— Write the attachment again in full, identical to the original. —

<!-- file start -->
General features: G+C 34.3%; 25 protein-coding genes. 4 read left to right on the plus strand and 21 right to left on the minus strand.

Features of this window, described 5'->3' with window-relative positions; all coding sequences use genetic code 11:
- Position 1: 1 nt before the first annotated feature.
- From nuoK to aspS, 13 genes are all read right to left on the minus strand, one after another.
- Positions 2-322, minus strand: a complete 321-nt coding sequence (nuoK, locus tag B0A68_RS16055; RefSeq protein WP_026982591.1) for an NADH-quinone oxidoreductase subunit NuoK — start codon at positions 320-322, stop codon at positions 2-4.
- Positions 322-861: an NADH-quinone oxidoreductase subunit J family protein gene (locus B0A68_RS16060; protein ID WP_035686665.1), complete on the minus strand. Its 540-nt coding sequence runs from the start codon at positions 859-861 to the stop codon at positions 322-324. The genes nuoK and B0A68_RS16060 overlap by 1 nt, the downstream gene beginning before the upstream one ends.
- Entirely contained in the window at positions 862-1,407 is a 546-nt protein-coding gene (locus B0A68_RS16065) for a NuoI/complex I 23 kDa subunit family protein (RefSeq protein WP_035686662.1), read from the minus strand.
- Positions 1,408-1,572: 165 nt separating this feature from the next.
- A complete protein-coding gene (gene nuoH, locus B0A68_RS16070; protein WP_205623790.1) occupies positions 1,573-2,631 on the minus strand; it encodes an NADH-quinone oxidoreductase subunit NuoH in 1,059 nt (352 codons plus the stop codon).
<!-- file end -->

General features: G+C 34.3%; 25 protein-coding genes. 4 read left to right on the plus strand and 21 right to left on the minus strand.

Features of this window, described 5'->3' with window-relative positions; all coding sequences use genetic code 11:
- Position 1: 1 nt before the first annotated feature.
- From nuoK to aspS, 13 genes are all read right to left on the minus strand, one after another.
- Positions 2-322, minus strand: a complete 321-nt coding sequence (nuoK, locus tag B0A68_RS16055; RefSeq protein WP_026982591.1) for an NADH-quinone oxidoreductase subunit NuoK — start codon at positions 320-322, stop codon at positions 2-4.
- Positions 322-861: an NADH-quinone oxidoreductase subunit J family protein gene (locus B0A68_RS16060; protein ID WP_035686665.1), complete on the minus strand. Its 540-nt coding sequence runs from the start codon at positions 859-861 to the stop codon at positions 322-324. The genes nuoK and B0A68_RS16060 overlap by 1 nt, the downstream gene beginning before the upstream one ends.
- Entirely contained in the window at positions 862-1,407 is a 546-nt protein-coding gene (locus B0A68_RS16065) for a NuoI/complex I 23 kDa subunit family protein (RefSeq protein WP_035686662.1), read from the minus strand.
- Positions 1,408-1,572: 165 nt separating this feature from the next.
- A complete protein-coding gene (gene nuoH, locus B0A68_RS16070; protein WP_205623790.1) occupies positions 1,573-2,631 on the minus strand; it encodes an NADH-quinone oxidoreductase subunit NuoH in 1,059 nt (352 codons plus the stop codon).